“Can a heart-focused formal and informal contemplative practice of tuning in and identifying with indwelling life force energy, or spirit as one’s deepest, truest self, contribute to healing?” That was the central question in a programme designed by doctor-of-ministry candidate, the Rev. Catherine Mary Quehl-Engel (CQE).
She conducted her project in Mount Vernon, Iowa at Cornell College, where she is an Episcopalian chaplain. Cornell students, faculty and staff and members of the community comprised the 30 participants in her six-week Deep Abiding: Praying, Living, and Loving From the Inside Out programme and study.
During the programme, “Participants were free to interpret indwelling life force energy or spirit as best fit their own religious, secular, or spiritual, but not religious perspectives.” Throughout her thesis, she touched on a wide range of Eastern and Western contemplative, spiritual and other traditions such as mind-body-spirit practices. Core texts were from the Carmelite and Franciscan traditions focusing on the indwelling spirit and prayer of the heart.
She gave considerable attention to scientific research exploring heart-focused compassion and intention and the interconnection between all living systems, which is theorised by a growing number of scientists, including at the Institute of HeartMath – www.heartmath.org.
Catherine Quehl-Engel successfully defended her thesis in March 2014 before the faculty of Washington Theological Union, a graduate school of theology and ministry in Washington D.C.
Purpose of the course
“In society and at liberal arts colleges like Cornell, there are people living busy, overstretched, and often anxious lives who seek the healing benefits of contemplative practices. They do so not only out of a desire for personal transformative healing, liberation, and empowerment but also in order to live, lead, and love as channels of healing peace in the world.”
The programme had two primary learning outcomes. CQE hoped people would cultivate a practice that opened them to personal and communal healing. She also wanted them to turn to the indwelling life force energy or spirit in their daily activities when confronted with fear and sadness amid the demands, discomforts and difficulties of life.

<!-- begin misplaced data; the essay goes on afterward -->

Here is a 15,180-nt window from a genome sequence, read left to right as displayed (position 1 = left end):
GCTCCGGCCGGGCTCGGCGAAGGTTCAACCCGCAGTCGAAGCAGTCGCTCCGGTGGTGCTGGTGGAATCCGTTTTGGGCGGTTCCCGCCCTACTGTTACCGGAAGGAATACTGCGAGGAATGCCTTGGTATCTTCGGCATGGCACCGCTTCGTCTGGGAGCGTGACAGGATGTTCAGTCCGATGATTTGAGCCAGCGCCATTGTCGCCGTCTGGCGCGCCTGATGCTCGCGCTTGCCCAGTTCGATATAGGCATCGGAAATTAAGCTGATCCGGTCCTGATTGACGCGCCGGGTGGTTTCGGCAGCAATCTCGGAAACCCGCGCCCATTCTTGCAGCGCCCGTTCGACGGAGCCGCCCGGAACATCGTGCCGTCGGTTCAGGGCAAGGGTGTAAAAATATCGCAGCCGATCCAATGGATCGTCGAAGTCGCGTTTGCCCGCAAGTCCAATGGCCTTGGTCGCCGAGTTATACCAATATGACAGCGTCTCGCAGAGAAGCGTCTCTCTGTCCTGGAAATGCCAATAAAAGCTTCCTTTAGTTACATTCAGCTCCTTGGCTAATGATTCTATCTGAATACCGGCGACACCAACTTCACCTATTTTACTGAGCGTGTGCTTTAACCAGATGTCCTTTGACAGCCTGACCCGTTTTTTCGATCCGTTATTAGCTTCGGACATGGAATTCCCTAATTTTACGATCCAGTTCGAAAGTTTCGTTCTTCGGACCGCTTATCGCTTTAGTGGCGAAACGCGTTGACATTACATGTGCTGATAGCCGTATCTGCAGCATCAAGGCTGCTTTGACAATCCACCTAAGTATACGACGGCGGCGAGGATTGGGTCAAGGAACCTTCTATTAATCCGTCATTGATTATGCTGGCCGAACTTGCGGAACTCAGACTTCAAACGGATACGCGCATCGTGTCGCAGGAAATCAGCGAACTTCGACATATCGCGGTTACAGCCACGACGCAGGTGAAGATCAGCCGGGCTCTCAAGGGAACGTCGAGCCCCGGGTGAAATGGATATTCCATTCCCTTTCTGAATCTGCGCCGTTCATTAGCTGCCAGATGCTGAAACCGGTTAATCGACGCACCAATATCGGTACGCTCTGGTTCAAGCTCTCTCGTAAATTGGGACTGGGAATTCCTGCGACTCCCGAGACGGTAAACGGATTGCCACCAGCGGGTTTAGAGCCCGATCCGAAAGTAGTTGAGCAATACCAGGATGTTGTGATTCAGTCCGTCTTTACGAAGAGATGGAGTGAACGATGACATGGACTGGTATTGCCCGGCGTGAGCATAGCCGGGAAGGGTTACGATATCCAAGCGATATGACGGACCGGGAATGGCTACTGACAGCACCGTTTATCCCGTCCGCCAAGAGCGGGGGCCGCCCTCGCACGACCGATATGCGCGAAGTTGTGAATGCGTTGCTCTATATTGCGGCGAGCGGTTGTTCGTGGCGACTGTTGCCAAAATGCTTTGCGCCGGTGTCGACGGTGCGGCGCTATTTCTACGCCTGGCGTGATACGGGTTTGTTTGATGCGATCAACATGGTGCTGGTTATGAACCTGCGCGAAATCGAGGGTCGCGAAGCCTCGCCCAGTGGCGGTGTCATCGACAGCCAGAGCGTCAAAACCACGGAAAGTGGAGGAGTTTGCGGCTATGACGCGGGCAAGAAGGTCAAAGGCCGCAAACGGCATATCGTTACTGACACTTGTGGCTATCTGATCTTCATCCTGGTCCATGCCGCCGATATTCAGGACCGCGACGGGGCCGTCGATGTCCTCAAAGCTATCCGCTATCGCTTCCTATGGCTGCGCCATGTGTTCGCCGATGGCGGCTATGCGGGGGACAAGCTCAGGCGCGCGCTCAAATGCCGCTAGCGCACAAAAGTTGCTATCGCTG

The Deep Abiding programme was designed for healing in a variety of emotional contexts, among them fear, disappointment, inability to control a situation, and discomforting and non-life-giving thoughts about oneself. The programme was also created “to reclaim the original purpose of many contemplative spiritual traditions: namely, to help awaken awareness of life’s inter-connective oneness, and to live, love, lead, and serve as instruments of healing peace.”
Outcomes of the research
After the programme, and based on detailed participant surveys, CQE concluded that a majority of participants had indeed experienced significant levels of healing. CQE reported findings such as the following in support of her conclusion that the programme helped lead to healing:
- 96% of respondents reported using the practices for personal healing on a weekly basis during the programme.
- 93% of respondents said they still used the program for personal healing on a weekly basis one month after the program ended, though less frequently.
CQE summarises the qualitative results as follows:
“… the Deep Abiding program—including its contemplation-in-action version of the practice occurring amid daily life activities and encounters—was realistically doable for busy people. The program and its contemplative practice helped most, if not all, participants work more skillfully and compassionately with discomforts amid the demands and difficulties of life. Participants learned about the inner gentle gesture of surrender to indwelling life force or Spirit for the self-transcending exterior purpose of loving and healing service. Moreover, participants increased compassion for others and self in transformative, healing, life-giving ways. They also cultivated an awareness of our inter-connective oneness in the dynamism shared by indwelling life force-Spirit, others, self, and all creation in a communio of love.”